Werekat boosted

CBT, therapy (critique) Show more

I have to say that this is very accurate.

Thank you, the good people at Existential Comics!

existentialcomics.com/comic/28

Oh, lol, this is probably a very old joke, but I've only just come across it:

"UNIX systems are very user-friendly! It's just that they pick their friends carefully."

Ukrainian micro-folk tale; rape Show more

2000 words today. Primarily notes and citations. There's a reason I don't really like relying on them all that much: it's way too easy to pad out your wordcount while mostly being a parrot. On the other hand, as a reader I am always interested in direct quotations, because a direct quotation and an argument based on it help me get into the writer's mind and logic. But as a writer? I hate putting them in. I feel like I'm not doing my job properly. But them's the recs, and so I acquiesce.

It has been half a day and I have added like four pages worth of footnotes. At least if by page we mean editing industry standard page. Which is apparently somehow not a thing here. "A page", my ass! How many words? How many symbols? Anything other than an arbitrary measure that changes with every font and line change!!!

I mean, we literally counted how many words per page in a published thesis to figure out how much the local publishers normally fit on a page. Turned out to be 500.

Having been brought up in multiple academic traditions is both an advantage and a disadvantage. In the Netherlands it took me a few years to unlearn the borderline obsessive citation style I borrowed from Ukrainian academia (which borrowed it from the German tradition). Lo and behold: I come to Sweden... Which also has a German-derived style.

Don't know whether to laugh at the irony or be irked at the completely opposite types of writing advice in different academic traditions.

Best spam ever: you have been left a will, bla-bla-bla, and then: "According to her, this will donation is to support your academic Duties and to assist individual researchers that wish to pursue their research interests."

I nearly shed a tear. XD

Overconfidence is the root of all evil. Exit at wrong station because you didn't bother to check and miss the first 40 minutes of a ceremony you traveled almost 5 hours to see. Resounding 'meh'!

"I aten't ded" - just travelling a lot. Not for work, for once, although I did get to see a lot of cool temples, and am now travelling on a high-speed train to meet a colleague who I am dying to talk to. :)

One of my favorite thing about Bernard, Wutich and Ryan is the completely workable sass that is not really sass. Take the following definition: "Informants are research participants who tell you what they think you need to know about their culture."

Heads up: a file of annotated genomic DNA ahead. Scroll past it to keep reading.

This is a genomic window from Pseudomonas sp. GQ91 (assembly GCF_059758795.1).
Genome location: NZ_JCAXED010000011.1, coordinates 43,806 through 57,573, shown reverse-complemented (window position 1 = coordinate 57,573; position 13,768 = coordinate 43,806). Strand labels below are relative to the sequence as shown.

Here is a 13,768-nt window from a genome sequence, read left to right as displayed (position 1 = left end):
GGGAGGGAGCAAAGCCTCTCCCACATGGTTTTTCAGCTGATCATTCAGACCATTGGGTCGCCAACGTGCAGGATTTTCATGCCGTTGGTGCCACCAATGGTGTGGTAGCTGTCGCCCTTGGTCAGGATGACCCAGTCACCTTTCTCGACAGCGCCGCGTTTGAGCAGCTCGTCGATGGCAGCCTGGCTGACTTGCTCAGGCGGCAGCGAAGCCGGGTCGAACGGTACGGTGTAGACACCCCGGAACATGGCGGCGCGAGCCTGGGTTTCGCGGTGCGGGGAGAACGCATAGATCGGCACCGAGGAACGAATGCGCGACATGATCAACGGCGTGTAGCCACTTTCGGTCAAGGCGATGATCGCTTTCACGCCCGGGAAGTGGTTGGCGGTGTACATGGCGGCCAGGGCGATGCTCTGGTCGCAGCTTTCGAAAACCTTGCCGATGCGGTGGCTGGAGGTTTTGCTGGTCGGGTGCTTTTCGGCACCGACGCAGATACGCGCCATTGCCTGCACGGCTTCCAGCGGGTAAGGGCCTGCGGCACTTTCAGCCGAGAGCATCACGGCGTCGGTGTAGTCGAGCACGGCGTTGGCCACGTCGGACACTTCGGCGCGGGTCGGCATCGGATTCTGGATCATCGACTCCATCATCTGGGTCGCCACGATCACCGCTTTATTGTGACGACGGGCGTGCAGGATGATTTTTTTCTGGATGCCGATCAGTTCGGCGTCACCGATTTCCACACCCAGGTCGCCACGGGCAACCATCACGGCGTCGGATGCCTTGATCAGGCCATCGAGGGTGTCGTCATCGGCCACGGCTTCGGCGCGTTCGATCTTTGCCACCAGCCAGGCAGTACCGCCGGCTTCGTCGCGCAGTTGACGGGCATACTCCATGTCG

This is 100% true, and why teams of anthropologists can fare better than a single anthropologist. By providing informants with a range of easy heuristics for "what does this person need to know" the team gets a wider range of responses.

The curse of the prepared dungeon master: if you have a fully prepped session SOMETHING will happen. You will have the mother of all headaches. A player will not show up. Something. :P

"Who was it that said that sufficiently advanced science is indistinguishable from magic? They should add that sufficiently popularized science is indistinguishable from religion."

- via Rotten Kepken, but I have no idea who was the original author of this quip.

In the "Guide to psychiatry for the dissenting thinker", the author gives an interesting piece of advice. Summary: if you're being evaluated for mental soundness and they ask you about why you persisted in having "strange" ideas, say: I just wanted to be cool; I wanted to be famous; I wanted approval and didn't understand how serious things were.

The idea is to make yourself seem shallow, stupid, utterly uninteresting from a security perspective. Ordinary. Normal. A parrot.

Small victory of the day: my Swedish tutor says I am her most disciplined student. This is seriously a victory for me, because l often have way too many projects on my plate and inevitably have difficulty keeping them all going at pace. Keeping one up steadily for so long, even with the inevitable hiccups, feels good. :)

Sometimes the best thing one can do for a particular activity is simply to take a break from it. One of the groups I run was forced into a bread by scheduling, almost a month and a half long, and... Yeah. I actually feel enthusiastic about it.

Also I have 5 weeks before the next break point, and the time limit is also helping me keep my perspective. Time limits are lovely, useful things.

Link for the link pile: an anthology of Samizdat literature.

A guide to psychiatry for dissenting thinkers.
antology.igrunov.ru/authors/bu

Is a non-totalitarian socialism possible? antology.igrunov.ru/authors/or

Oh come on! Is there not one single decent idea that CAN'T be turned on its head?!

If Reddaway is to be believed (still just researching this myself), punitive psychiatry started as a way of not letting people go to labor camps. Yup. Get them a diagnosis, get them out of unfair imprisonment -> can't get them into prison? Slap a diagnosis on 'em, administer heavy-hitting drugs.

Soviet Union: where idealistic ideas go to die.

Interesting aspect of post-Soviet upbringing: I have an instinctive aversion to using tools that are marketed to a demographic. Particularly if it's a politically important one.

Anything that is created to give an advantage to a group (benefits, a useful tool, whatever) can turn into an instrument of oppression in a flash. Its user base becomes a list of targets.

The infamous "nationality" graph in the Soviet passport was originally instated to provide benefits.

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